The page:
Oversized watches… Are they still a thing in 2022? Sometimes, that seems hard to believe. These days, a lot of brands are hitting many collectors’ sweet spot of around 40mm or even a bit smaller for the slender-wristed folks. This is something I see confirmed in the Fratello offices. The majority of people at Fratello probably find their sweet spot between 38mm and 40mm. Some even prefer to go with smaller timepieces than that. So where does that leave oversized watches? The Zenith Defy Extreme Carbon shows that there is still plenty of charisma and technical prowess to be found in large sports watches. It is an ultra-light and wearable option that shows remarkable versatility.
A first glance at the Zenith Defy Extreme Carbon and you are immediately taken to the world of luxury oversized sports watches. It’s the world of the Audemars Piguet Royal Oak Offshore and the Hublot Big Bang Unico. But come to think of it, there are not a whole lot of brands that produce these luxury modern sports watches on steroids. Sure, you can add Richard Mille to that list, but that’s a different ball game in terms of budget. The Zenith Defy Extreme line fits perfectly in between the Royal Oak Offshore and the Big Bang Unico. It’s where Zenith shines by combining ultra-light materials with a spectacular movement. On top of that — and this might come as a surprise to some — the new Defy Extreme Carbon brings great versatility and wearability. Time to explain why.
The versatility of Zenith
It’s pretty safe to say that if you are not a fan of these oversized luxury sports watches, this Defy Extreme Carbon not going to change that. It perfectly fits into the category that I just described. The watch doesn’t make any excuses for itself, nor does it have to. The Defy Extreme collection is definitely not my favorite within the Zenith lineup, but that’s more a result of a great number of brilliant options than a lack thereof. As some of you might know, I am a fan of Zenith. I adore the Chronomaster Revival line, and the A384 is high on my wishlist. On top of that, the Defy Classic and Defy El Primero 21 are two more lines with some great releases.
And after raising an eyebrow when it first came out, I have even found a great appreciation for the Chronomaster Sport, especially the rose gold versions that Zenith introduced during Watches And Wonders earlier this year. They are great additions to a line that has been heavily discussed and debated. While I was definitely a skeptic as well, the so-called “Zaytona” has grown on me a lot. And many watch fans seem to love it as well, with the Chronomaster Sport becoming a big success for the brand.
The Defy Extreme Carbon as a concept
Having said all that, you probably understand that the Defy Extreme is not the number-one Zenith collection that I would gravitate towards. I must say, however, that some of the releases have triggered my curiosity. The first was the titanium model that we had in for review last year. Brandon wrote a great in-depth review of the watch explaining not only why it makes sense for Zenith but also why it’s an incredibly impressive timepiece. I had the chance to wear it for a couple of days and was also impressed by its size, materials, finish, and great 1/100th-of-a-second automatic high-frequency chronograph movement. But its size in combination with the titanium bracelet also makes it a big boy. Wearing it on a rubber strap helped to make it somewhat less in-your-face.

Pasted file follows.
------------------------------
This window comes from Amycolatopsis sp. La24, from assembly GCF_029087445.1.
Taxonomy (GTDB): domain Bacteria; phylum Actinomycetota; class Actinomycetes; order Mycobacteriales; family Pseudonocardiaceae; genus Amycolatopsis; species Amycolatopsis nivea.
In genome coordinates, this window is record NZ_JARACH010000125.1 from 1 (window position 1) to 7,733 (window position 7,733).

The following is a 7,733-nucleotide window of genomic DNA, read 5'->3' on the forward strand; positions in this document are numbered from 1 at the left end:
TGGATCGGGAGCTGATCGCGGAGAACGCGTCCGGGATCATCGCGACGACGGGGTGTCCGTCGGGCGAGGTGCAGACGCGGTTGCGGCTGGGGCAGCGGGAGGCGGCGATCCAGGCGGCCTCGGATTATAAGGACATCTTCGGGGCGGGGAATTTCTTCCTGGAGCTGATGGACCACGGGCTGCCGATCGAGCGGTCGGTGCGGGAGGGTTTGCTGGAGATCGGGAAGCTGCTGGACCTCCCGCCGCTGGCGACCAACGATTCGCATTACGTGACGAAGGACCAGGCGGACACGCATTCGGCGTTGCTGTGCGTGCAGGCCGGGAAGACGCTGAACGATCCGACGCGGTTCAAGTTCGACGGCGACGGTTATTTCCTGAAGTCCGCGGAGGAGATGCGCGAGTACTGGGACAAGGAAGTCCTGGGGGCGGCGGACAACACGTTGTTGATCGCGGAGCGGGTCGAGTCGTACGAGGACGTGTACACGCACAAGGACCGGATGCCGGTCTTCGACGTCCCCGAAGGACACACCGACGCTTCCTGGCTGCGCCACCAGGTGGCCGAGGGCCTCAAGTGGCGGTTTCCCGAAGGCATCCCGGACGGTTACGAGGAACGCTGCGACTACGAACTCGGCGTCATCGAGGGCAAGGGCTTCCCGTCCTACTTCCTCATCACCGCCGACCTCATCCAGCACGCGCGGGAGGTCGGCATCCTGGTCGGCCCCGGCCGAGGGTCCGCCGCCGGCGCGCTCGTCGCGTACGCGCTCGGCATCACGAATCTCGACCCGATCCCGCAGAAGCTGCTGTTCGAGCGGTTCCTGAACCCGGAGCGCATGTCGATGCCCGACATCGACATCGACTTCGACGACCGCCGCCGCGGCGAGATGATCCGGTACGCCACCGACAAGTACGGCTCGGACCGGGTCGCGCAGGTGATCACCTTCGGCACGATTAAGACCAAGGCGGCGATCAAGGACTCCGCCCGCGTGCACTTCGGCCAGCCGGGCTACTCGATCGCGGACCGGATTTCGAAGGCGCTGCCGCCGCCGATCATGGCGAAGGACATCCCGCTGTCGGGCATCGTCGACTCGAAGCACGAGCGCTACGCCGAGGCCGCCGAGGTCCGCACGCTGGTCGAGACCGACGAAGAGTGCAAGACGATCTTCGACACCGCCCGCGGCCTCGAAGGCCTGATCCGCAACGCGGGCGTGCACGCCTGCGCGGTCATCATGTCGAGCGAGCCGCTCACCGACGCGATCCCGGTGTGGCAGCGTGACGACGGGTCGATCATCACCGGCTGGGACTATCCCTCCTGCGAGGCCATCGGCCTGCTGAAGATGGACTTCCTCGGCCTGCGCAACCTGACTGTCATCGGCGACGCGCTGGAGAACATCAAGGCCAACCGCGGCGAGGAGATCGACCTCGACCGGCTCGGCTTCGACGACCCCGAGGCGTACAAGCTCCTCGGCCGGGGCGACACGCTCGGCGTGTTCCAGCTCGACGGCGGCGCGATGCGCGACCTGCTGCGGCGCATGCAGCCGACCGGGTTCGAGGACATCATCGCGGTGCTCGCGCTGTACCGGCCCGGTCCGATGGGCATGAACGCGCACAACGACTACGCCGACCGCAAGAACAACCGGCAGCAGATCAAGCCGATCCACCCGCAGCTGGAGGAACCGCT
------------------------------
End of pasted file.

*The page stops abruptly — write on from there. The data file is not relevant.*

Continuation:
My personal favorite of this line has been the Defy Extreme Desert that Dave wrote about in November of last year. The combination of colors and materials in that watch made it the hands-down winner for me. When Zenith announced the release of this Defy Extreme Carbon, however, I started to doubt my preferences. This is another new take on the brand’s extreme sports watch combining high-end materials with a change in appearance. The stealthy guise is definitely attractive to someone who enjoys black watches like me. So it had me questioning, was it actually better than the Defy Extreme Desert?
The specs of the Defy Extreme don’t lie
Before we answer that question, let’s look at some specs of the Defy Extreme Carbon. The watch features a 45mm carbon case that is 15.4mm thick and 200m water-resistant. The pushers, the crown, and the inner portion of the bezel are also fashioned in the same carbon material. The pusher protectors and the dodecahedral ring of the 12-sided bezel are made of micro-blasted titanium. If you see the watch up close, it reveals a great level of detail. The shapes and angles combined with the modern materials create an overall ultra-technical look that I like. It fits the concept of the Defy Extreme line perfectly.
The dial adds even more to that technical appearance. The open-worked dial gets an injection of color in the chronograph counters for the Defy Extreme Carbon. They are executed in bright blue, green, and white. The colors are inspired by Extreme E racing, of which Zenith is a founding partner and official timekeeper. You will find the 1/100th-of-a-second chronograph scale on the outside of the open dial. It features bright yellow print for an extra hint of color. The watch comes with three different straps. The first is a black rubber strap, the second is a bright red rubber strap, and the third is a black Velcro strap. All come equipped with a carbon fiber buckle. As you can see throughout this article, the difference in appearance between the red and black straps is striking and changes the presence of the watch tremendously.